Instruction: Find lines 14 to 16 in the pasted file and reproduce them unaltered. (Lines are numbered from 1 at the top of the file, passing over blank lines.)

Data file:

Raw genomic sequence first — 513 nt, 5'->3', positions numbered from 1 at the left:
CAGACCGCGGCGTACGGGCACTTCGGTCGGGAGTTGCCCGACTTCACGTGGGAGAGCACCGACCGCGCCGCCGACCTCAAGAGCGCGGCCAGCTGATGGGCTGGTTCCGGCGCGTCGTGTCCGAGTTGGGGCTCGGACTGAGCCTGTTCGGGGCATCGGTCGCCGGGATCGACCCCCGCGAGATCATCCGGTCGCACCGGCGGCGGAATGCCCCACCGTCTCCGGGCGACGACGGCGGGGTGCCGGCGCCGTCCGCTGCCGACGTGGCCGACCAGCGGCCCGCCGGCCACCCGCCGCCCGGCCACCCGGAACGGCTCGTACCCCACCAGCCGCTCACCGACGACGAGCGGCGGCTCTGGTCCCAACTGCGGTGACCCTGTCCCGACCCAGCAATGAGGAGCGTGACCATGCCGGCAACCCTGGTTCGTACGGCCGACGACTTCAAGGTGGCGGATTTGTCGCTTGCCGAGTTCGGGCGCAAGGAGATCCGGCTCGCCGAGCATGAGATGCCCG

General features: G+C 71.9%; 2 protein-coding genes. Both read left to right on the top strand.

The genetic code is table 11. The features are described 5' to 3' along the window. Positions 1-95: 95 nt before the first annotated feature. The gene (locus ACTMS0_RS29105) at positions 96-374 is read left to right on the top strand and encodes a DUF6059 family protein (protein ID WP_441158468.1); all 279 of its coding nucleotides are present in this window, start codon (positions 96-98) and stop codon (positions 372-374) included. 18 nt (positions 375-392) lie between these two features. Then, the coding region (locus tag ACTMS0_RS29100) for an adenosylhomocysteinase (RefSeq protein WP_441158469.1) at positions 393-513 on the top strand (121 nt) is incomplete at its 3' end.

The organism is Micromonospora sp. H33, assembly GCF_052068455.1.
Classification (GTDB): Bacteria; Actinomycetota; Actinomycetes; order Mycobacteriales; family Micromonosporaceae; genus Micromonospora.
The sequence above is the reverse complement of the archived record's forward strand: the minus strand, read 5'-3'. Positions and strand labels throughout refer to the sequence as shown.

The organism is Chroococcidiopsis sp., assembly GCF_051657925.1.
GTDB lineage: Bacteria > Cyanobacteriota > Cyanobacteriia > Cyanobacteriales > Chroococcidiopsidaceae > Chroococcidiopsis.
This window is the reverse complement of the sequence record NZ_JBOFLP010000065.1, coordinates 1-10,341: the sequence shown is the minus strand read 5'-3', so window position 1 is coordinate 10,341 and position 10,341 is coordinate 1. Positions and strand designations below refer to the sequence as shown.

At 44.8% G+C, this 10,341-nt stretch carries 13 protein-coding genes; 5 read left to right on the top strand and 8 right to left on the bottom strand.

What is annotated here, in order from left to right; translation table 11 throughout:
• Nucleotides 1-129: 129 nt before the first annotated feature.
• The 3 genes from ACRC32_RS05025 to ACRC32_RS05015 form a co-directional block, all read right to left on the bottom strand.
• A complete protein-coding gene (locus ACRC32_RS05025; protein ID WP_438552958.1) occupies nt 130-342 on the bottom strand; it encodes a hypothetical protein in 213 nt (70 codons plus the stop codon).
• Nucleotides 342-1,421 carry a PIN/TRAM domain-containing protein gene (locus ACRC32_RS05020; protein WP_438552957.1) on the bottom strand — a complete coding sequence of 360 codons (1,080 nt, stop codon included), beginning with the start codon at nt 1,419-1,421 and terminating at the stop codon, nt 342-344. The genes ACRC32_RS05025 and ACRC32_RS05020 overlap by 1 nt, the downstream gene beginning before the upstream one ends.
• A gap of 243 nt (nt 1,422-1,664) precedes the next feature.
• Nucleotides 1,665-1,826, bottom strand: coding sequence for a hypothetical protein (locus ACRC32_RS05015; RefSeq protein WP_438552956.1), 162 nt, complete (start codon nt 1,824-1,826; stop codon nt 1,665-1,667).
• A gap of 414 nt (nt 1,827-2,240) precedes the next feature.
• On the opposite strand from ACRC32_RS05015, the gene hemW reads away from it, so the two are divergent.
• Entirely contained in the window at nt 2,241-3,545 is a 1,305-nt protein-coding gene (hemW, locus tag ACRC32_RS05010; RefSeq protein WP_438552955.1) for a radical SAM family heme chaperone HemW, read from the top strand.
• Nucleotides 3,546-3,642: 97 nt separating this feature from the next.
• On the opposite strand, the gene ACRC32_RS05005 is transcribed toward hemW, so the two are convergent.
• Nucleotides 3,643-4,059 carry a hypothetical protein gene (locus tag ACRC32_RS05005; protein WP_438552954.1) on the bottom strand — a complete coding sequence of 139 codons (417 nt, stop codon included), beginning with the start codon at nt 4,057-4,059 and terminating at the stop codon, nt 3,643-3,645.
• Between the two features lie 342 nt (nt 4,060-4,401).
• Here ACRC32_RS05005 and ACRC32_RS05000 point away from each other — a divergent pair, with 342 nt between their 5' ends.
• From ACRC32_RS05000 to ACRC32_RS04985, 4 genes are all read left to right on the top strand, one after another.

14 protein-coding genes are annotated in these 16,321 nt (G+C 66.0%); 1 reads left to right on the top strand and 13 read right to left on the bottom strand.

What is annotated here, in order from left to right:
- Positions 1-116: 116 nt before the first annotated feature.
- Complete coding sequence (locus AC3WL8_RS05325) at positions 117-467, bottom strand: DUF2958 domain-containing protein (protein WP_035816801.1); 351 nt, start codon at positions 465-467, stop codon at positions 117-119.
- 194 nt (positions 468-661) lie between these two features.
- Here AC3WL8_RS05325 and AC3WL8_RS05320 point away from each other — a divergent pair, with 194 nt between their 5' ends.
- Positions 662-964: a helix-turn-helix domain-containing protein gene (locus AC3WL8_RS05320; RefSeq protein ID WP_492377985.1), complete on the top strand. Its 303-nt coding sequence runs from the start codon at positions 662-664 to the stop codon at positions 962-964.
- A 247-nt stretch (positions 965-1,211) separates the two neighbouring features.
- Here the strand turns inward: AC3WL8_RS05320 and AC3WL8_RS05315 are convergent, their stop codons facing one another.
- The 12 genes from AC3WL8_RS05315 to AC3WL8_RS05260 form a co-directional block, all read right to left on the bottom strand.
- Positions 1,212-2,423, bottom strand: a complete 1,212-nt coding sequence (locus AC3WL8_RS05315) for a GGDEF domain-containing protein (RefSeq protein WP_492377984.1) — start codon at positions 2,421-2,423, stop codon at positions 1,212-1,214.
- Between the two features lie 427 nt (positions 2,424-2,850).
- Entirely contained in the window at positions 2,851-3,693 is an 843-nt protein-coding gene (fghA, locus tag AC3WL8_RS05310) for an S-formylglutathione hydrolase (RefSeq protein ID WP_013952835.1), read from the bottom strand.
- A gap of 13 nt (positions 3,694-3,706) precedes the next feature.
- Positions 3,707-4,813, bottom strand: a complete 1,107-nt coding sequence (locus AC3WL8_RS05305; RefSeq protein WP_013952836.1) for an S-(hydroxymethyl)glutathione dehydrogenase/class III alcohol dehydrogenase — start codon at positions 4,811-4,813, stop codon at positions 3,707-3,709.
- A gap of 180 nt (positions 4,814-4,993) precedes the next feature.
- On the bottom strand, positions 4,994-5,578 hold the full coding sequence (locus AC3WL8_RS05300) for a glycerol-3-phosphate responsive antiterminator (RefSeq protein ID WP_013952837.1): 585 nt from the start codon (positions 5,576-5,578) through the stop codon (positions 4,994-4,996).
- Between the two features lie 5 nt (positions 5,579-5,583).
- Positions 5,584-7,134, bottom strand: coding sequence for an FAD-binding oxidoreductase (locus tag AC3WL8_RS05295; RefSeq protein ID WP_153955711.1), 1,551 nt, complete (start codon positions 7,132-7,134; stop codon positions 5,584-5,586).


• The 3 genes from ACRC32_RS05025 to ACRC32_RS05015 form a co-directional block, all read right to left on the bottom strand.
• A complete protein-coding gene (locus ACRC32_RS05025; protein ID WP_438552958.1) occupies nt 130-342 on the bottom strand; it encodes a hypothetical protein in 213 nt (70 codons plus the stop codon).
• Nucleotides 342-1,421 carry a PIN/TRAM domain-containing protein gene (locus ACRC32_RS05020; protein WP_438552957.1) on the bottom strand — a complete coding sequence of 360 codons (1,080 nt, stop codon included), beginning with the start codon at nt 1,419-1,421 and terminating at the stop codon, nt 342-344. The genes ACRC32_RS05025 and ACRC32_RS05020 overlap by 1 nt, the downstream gene beginning before the upstream one ends.